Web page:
• any special instructions, medical conditions, etc.

If you have internet access, register your pet on or These websites can help you to design flyers and contact local shelters. Plastic page protectors will help preserve flyers in extreme weather. If you want to offer a reward do not specify what or how much.

Post flyers on poles, stop signs (eye level to cars), bus stops, park benches, pet shops, vet offices, convenience stores, near the mailboxes of the houses in the area where your pet was last seen, business windows in the town the dog was seen and in at least one nearby town – any place where groups of people frequent. If you receive calls of sightings, extend this to those areas.

Hand out flyers to mailman, construction workers, cable guys, telephone repairmen, etc. Keep a picture with you and show it to anyone walking on foot. The more people who know who your dog is and what he looks like, the more chances you will have of someone spotting him and calling you, or picking him up.

Your Information Hub

Someone should always be available to take or return any calls coming in regarding your lost pet. Respond immediately to any phone calls regarding sightings. Many people will just let a dog loose that they have found, thinking it will find its way home. It's important to let them know you will come get your dog immediately.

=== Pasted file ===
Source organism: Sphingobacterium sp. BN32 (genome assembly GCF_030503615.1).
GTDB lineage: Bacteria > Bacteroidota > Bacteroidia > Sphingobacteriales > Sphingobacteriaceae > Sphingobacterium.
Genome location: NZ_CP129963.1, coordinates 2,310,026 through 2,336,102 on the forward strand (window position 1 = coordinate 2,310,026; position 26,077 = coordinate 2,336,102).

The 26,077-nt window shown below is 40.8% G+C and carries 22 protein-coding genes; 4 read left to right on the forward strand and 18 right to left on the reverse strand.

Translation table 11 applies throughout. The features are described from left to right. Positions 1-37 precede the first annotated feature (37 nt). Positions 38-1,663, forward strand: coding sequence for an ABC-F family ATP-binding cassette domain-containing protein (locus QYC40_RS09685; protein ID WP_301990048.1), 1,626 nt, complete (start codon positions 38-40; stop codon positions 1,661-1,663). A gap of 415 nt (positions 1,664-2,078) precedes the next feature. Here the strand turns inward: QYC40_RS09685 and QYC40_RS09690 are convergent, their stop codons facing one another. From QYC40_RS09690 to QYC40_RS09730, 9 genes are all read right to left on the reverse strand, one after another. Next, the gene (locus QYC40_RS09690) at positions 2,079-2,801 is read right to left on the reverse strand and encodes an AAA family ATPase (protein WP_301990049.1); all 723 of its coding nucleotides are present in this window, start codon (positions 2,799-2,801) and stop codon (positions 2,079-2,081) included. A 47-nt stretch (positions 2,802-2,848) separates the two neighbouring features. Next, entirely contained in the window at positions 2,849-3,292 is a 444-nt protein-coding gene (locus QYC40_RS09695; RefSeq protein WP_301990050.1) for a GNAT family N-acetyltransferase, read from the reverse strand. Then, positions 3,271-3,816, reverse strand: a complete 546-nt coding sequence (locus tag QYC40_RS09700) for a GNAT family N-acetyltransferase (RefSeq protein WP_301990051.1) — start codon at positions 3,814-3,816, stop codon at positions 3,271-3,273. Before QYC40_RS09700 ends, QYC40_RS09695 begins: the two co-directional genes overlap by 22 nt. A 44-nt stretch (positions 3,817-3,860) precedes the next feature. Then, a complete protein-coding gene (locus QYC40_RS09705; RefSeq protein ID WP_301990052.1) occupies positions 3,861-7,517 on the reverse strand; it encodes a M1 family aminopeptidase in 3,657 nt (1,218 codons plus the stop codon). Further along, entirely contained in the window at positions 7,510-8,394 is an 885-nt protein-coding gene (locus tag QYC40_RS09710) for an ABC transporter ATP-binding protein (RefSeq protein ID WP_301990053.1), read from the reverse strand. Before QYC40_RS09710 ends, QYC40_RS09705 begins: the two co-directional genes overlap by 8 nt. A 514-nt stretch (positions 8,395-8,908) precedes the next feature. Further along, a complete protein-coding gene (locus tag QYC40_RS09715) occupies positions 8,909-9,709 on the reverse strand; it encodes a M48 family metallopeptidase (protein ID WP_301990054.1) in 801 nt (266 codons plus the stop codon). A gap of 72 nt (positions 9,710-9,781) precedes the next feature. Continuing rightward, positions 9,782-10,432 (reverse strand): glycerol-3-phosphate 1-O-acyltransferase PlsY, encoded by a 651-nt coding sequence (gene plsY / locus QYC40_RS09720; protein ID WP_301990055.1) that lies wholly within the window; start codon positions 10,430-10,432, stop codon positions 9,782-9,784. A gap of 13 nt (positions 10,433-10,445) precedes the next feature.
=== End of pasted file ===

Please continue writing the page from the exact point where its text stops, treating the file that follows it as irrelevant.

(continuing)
If you cannot be reached directly by phone, make sure you have an answering machine on at all times. If possible, have someone who can check it frequently and can get in touch with you if there is a sighting. Some people may call and say they saw the dog "2 hours ago". Though the dog may have moved on, check that area anyway. It's a clue to where he/she might be. Change your out-going message to include your cell phone number and include your pet's name and any instructions necessary to keep your dog safe until you can pick him up.

It is also helpful to have someone home at your house at all times. Some people may just walk your dog back to your house if they are out in the area and do not have access to a phone. Leave your garage door or gate open in the event your pet returns on its own.

Take your dog's favorite treats with you


If your dog is out over a day, the best times to search are early morning and after dinner when other people are out walking their dogs - one reason is that they may have seen a loose dog in the area attracted to theirs. Also, your dog will most likely be hungry and looking for food. Take a squawker with you if you know your dog is interested in the sound. Take a leash with youKnow your dog - some are frightened by squawkers! Listen for tags jingling and other dogs barking - this can sometimes lead you to your dog. Remember to always have a leash and collar handy as well as good, strong smelling treats for your pet. Two-way radios can also be very helpful as they allow you to communicate with everyone in your search party at the same time and prevents fumbling for cell phone numbers and phones ringing at inopportune times.